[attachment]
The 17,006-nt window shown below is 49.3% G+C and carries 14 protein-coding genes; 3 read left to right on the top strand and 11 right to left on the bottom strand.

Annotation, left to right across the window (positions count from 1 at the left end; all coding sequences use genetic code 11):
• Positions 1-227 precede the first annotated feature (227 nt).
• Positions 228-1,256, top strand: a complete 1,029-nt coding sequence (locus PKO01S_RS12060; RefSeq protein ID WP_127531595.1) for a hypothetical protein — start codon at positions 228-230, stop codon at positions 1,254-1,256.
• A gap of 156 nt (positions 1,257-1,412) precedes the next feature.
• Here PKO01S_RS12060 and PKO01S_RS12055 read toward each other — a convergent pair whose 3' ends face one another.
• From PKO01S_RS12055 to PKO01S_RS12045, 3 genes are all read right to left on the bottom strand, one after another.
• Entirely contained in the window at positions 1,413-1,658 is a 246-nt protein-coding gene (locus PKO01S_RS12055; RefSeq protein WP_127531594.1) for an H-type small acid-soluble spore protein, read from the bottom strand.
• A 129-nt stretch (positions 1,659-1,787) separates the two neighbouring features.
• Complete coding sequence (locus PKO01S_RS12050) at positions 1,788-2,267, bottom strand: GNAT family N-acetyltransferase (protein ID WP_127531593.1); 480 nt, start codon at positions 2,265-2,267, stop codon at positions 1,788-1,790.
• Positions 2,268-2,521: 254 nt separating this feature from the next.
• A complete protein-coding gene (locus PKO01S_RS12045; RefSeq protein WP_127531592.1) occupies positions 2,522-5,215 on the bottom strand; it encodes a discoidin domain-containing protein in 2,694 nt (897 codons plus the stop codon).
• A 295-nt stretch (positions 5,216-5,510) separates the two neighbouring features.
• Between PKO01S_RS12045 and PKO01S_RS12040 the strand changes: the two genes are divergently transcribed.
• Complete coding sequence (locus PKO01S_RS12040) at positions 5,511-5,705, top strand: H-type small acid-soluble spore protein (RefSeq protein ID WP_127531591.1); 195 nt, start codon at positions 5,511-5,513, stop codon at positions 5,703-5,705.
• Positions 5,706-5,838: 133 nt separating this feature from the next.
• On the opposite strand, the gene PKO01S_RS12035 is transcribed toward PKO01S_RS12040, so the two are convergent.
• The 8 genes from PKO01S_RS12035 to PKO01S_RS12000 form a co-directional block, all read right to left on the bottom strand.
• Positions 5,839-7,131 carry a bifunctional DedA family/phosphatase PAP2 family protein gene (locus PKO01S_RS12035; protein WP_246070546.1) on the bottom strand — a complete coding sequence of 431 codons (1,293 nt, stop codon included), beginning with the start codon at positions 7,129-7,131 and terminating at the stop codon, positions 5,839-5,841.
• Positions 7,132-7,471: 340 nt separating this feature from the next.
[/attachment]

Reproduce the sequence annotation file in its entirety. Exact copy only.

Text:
The 17,006-nt window shown below is 49.3% G+C and carries 14 protein-coding genes; 3 read left to right on the top strand and 11 right to left on the bottom strand.

Annotation, left to right across the window (positions count from 1 at the left end; all coding sequences use genetic code 11):
• Positions 1-227 precede the first annotated feature (227 nt).
• Positions 228-1,256, top strand: a complete 1,029-nt coding sequence (locus PKO01S_RS12060; RefSeq protein ID WP_127531595.1) for a hypothetical protein — start codon at positions 228-230, stop codon at positions 1,254-1,256.
• A gap of 156 nt (positions 1,257-1,412) precedes the next feature.
• Here PKO01S_RS12060 and PKO01S_RS12055 read toward each other — a convergent pair whose 3' ends face one another.
• From PKO01S_RS12055 to PKO01S_RS12045, 3 genes are all read right to left on the bottom strand, one after another.
• Entirely contained in the window at positions 1,413-1,658 is a 246-nt protein-coding gene (locus PKO01S_RS12055; RefSeq protein WP_127531594.1) for an H-type small acid-soluble spore protein, read from the bottom strand.
• A 129-nt stretch (positions 1,659-1,787) separates the two neighbouring features.
• Complete coding sequence (locus PKO01S_RS12050) at positions 1,788-2,267, bottom strand: GNAT family N-acetyltransferase (protein ID WP_127531593.1); 480 nt, start codon at positions 2,265-2,267, stop codon at positions 1,788-1,790.
• Positions 2,268-2,521: 254 nt separating this feature from the next.
• A complete protein-coding gene (locus PKO01S_RS12045; RefSeq protein WP_127531592.1) occupies positions 2,522-5,215 on the bottom strand; it encodes a discoidin domain-containing protein in 2,694 nt (897 codons plus the stop codon).
• A 295-nt stretch (positions 5,216-5,510) separates the two neighbouring features.
• Between PKO01S_RS12045 and PKO01S_RS12040 the strand changes: the two genes are divergently transcribed.
• Complete coding sequence (locus PKO01S_RS12040) at positions 5,511-5,705, top strand: H-type small acid-soluble spore protein (RefSeq protein ID WP_127531591.1); 195 nt, start codon at positions 5,511-5,513, stop codon at positions 5,703-5,705.
• Positions 5,706-5,838: 133 nt separating this feature from the next.
• On the opposite strand, the gene PKO01S_RS12035 is transcribed toward PKO01S_RS12040, so the two are convergent.
• The 8 genes from PKO01S_RS12035 to PKO01S_RS12000 form a co-directional block, all read right to left on the bottom strand.
• Positions 5,839-7,131 carry a bifunctional DedA family/phosphatase PAP2 family protein gene (locus PKO01S_RS12035; protein WP_246070546.1) on the bottom strand — a complete coding sequence of 431 codons (1,293 nt, stop codon included), beginning with the start codon at positions 7,129-7,131 and terminating at the stop codon, positions 5,839-5,841.
• Positions 7,132-7,471: 340 nt separating this feature from the next.